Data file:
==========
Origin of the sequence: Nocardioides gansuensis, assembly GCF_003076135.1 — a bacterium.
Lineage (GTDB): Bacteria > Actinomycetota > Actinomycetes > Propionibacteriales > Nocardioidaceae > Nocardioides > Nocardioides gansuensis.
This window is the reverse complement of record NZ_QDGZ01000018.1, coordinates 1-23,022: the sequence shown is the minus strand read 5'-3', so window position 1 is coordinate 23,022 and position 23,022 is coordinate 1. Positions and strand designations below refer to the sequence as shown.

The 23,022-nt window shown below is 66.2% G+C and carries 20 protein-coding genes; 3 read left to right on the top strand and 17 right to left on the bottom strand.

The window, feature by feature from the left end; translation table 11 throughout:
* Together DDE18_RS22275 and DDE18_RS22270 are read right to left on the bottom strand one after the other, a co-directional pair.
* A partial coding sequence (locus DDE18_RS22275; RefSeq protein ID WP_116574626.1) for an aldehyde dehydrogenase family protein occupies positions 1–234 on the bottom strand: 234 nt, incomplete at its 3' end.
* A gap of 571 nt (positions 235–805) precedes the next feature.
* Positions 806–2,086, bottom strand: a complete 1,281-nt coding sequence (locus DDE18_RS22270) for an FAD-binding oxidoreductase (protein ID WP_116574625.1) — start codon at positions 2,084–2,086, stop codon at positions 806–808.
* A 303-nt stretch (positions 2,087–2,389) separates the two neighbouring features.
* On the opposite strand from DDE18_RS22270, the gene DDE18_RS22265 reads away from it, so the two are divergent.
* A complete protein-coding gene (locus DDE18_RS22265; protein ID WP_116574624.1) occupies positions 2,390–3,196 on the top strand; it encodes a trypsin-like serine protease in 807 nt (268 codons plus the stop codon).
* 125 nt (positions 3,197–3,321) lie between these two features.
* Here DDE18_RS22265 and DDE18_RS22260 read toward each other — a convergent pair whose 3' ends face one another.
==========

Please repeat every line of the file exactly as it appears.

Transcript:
Origin of the sequence: Nocardioides gansuensis, assembly GCF_003076135.1 — a bacterium.
Lineage (GTDB): Bacteria > Actinomycetota > Actinomycetes > Propionibacteriales > Nocardioidaceae > Nocardioides > Nocardioides gansuensis.
This window is the reverse complement of record NZ_QDGZ01000018.1, coordinates 1-23,022: the sequence shown is the minus strand read 5'-3', so window position 1 is coordinate 23,022 and position 23,022 is coordinate 1. Positions and strand designations below refer to the sequence as shown.

The 23,022-nt window shown below is 66.2% G+C and carries 20 protein-coding genes; 3 read left to right on the top strand and 17 right to left on the bottom strand.

The window, feature by feature from the left end; translation table 11 throughout:
* Together DDE18_RS22275 and DDE18_RS22270 are read right to left on the bottom strand one after the other, a co-directional pair.
* A partial coding sequence (locus DDE18_RS22275; RefSeq protein ID WP_116574626.1) for an aldehyde dehydrogenase family protein occupies positions 1–234 on the bottom strand: 234 nt, incomplete at its 3' end.
* A gap of 571 nt (positions 235–805) precedes the next feature.
* Positions 806–2,086, bottom strand: a complete 1,281-nt coding sequence (locus DDE18_RS22270) for an FAD-binding oxidoreductase (protein ID WP_116574625.1) — start codon at positions 2,084–2,086, stop codon at positions 806–808.
* A 303-nt stretch (positions 2,087–2,389) separates the two neighbouring features.
* On the opposite strand from DDE18_RS22270, the gene DDE18_RS22265 reads away from it, so the two are divergent.
* A complete protein-coding gene (locus DDE18_RS22265; protein ID WP_116574624.1) occupies positions 2,390–3,196 on the top strand; it encodes a trypsin-like serine protease in 807 nt (268 codons plus the stop codon).
* 125 nt (positions 3,197–3,321) lie between these two features.
* Here DDE18_RS22265 and DDE18_RS22260 read toward each other — a convergent pair whose 3' ends face one another.